Ready, set, go!” It sounds so easy, but steering a tandem bicycle for the first time in your life is a wobbly experience.
“No problem,” says Barbara cheerily from behind.
“We are still upright.” But only just.
I take the first curve a little too tight and the long bike sort of vibrates underneath us. “I’m sorry,” I say, and mean it. Barbara, who is the captain of this vehicle, has put her blind faith in me. Literally. She is visually impaired.
Ernst-Ullrich Staniullo partnered us up an hour ago. He is kind of the admiral of Weisse Speiche, a cycling club for the blind. “I like exercising in the fresh air and I like communication between those who can see and those who cannot. It is very amusing,” he said. Known as Ulli for short, he has cataracts and sees things hazily.
But that does not stop the 69-year-old from putting together diverse twosomes with the goal of getting to know one another.
Ulli put me together with Barbara, who has already taken a few tours and is not fully blind, which helps with the coordination on our tandem bike. Such as when I forget to announce a tight corner or that we will be stopping at a traffic light.
Germans love cycle rides in the countryside, where there are plenty of smoothly asphalted lanes where you can ride through farms and forests with little fear of passing cars.
We ride a good 30 km from Norderstedt to Pinneberg, suburbs of Hamburg. The back-lane route is circuitous. As tour guide Hella Kurznack explains: “We don’t want to ride on the big roads.”
Kurznack and her blind husband Klaus planned the tour, initially on the computer and then taking out their tandem bike to test it, looking for the best short cuts. “Our first route was just too short. Even now it’s only 70 km,” says Klaus.
Only? I marvel at a retired couple who are pushing the tempo. On flat stretches, you can really build up some speed with two people pedalling. And there are not too many inclines on the course.
Hella loaded the route onto her smartphone, thanks to a sat-nav app. That way she doesn’t have to continually look at a map. The tour leads us around the Norderstedt city park, through bogland and into a forest.
“Now it’s really dark, I don’t see anything,” says Barbara as we enter the forest. The 59-year-old has retinitis pigmentosa, an advancing retinal disease which continues to narrow her field of vision.
Before the disease hit, Barbara worked as a freelance illustrator and did a lot of cycling. Then she had to say goodbye to work and to independent cycling. “That was not so easy, but since then I have come to terms with it. You cannot change it,” she said.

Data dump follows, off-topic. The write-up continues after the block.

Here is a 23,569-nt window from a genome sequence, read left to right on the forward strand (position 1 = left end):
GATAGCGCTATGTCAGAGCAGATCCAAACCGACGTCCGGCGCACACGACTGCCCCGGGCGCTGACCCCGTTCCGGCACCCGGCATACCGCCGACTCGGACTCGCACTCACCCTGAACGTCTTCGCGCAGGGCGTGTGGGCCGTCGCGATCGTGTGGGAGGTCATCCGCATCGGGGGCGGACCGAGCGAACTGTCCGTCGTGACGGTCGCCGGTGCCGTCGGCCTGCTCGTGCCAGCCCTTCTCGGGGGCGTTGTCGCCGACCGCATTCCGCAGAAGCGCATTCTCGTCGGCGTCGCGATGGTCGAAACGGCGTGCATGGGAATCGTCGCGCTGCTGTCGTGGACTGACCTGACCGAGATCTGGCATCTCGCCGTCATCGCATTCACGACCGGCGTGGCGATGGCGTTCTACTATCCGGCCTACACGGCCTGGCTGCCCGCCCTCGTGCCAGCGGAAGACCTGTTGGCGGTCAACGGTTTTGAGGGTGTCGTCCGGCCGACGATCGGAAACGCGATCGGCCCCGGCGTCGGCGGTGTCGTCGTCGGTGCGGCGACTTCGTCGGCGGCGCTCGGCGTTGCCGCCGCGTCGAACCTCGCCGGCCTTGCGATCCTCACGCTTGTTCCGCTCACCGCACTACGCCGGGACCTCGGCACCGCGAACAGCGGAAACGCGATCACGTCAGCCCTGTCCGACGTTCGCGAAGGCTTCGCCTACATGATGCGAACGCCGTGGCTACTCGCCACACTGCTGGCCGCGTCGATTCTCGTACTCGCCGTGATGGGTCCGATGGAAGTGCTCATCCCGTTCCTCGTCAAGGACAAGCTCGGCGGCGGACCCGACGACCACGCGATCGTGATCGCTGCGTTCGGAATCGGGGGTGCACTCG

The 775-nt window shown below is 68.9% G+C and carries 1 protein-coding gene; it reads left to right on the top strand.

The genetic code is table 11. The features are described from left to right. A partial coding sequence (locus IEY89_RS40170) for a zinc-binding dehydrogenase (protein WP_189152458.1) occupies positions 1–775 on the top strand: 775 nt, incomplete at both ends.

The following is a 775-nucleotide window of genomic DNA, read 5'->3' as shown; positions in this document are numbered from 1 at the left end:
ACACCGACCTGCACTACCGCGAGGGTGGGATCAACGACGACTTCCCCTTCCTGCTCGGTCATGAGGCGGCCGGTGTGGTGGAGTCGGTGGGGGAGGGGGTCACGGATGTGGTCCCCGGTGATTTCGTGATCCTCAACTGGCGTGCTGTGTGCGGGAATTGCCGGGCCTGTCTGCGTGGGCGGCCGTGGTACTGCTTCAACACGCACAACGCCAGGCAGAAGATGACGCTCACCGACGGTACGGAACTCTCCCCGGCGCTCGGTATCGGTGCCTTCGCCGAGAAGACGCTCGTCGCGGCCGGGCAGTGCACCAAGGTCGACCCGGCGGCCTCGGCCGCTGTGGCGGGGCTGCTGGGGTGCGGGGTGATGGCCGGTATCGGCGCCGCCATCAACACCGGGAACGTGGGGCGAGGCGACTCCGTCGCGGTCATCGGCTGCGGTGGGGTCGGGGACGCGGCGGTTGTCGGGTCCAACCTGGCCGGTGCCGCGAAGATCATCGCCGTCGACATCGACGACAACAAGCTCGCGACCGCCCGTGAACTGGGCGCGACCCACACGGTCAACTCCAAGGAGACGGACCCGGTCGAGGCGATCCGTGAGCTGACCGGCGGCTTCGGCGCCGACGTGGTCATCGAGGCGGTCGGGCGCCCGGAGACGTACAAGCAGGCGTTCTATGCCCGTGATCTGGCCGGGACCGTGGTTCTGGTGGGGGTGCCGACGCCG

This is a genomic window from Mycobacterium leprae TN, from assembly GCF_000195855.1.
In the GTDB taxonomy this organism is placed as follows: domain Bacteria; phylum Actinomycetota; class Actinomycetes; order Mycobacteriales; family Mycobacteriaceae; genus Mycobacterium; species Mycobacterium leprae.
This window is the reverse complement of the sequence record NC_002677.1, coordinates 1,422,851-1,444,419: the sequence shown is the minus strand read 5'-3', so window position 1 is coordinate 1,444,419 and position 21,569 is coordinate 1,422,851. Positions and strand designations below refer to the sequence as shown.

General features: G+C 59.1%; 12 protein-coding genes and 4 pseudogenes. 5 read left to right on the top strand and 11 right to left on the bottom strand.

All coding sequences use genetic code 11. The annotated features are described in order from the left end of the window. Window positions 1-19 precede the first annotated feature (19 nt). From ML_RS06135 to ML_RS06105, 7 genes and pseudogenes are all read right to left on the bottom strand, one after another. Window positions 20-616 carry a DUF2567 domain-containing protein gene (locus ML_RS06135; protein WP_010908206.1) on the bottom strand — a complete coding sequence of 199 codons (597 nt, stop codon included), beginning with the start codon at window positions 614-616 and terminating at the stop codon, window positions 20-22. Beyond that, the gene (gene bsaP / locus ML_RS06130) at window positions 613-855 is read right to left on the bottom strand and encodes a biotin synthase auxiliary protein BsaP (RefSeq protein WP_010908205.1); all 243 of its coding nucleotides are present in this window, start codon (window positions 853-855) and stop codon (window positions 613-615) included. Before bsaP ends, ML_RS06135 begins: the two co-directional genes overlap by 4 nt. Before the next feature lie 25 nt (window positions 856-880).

We ride through a marsh and then along small roads we pass by pleasant smelling farms. After passing the pedestrianized shopping mall of the county town of Kaltenkirchen, we come to a large children’s playground in a forest, where we stop to take a break.
“We have ridden through many small villages with very few houses where I certainly had never been in my life. It was nice to shut down and enjoy the peace and quiet,” said Guido.
On the last stretch of the route, airliners kept passing overhead. “I did not know how the flight paths around Hamburg Airport were laid out,” he said apologetically. As they rode, his co-pilot told him about a lot about farming and corn cultivation. Guido has been blind for a few years.
I was so nervous that I did not even hear the airplane noise and I failed to describe the landscape as I should have.
But Barbara was encouraging about our collective progress on the tandem bike. “Now it will go like clockwork,” she says as we take off again after the forest break. “Ready, set, go.” We will practice that a couple more times, such as at a major road intersection.
A van provided by the St John’s Ambulance Society of Germany accompanies us at a distance. There is enough space on its big trailer for 30 tandem bikes and, if necessary, seats inside the van if someone gets tired or injured.
We travel along a section of the Ochsenweg, a historic overland road between Denmark and northern Germany which is now traffic free and a bike path. We travel past the Rose Garden at Uetersen, a suburban town. Club members know the area. Every third Wednesday, there are tours around Pinneberg, so-called Litera tours, after which books are read aloud.
Weisse Speicher means White Spoke, which is meant to suggest that the white stick which blind people use can be swapped for a spoke-wheeled form of transport if you go about it intelligently.
On this day, besides a new perspective of the landscape, I also have a teachable moment.
Barbara said: “Over the years, I took on the habit of not always worrying about the things that I cannot do, but of paying attention instead to the things that I can do. And to be thankful for that.” —DPA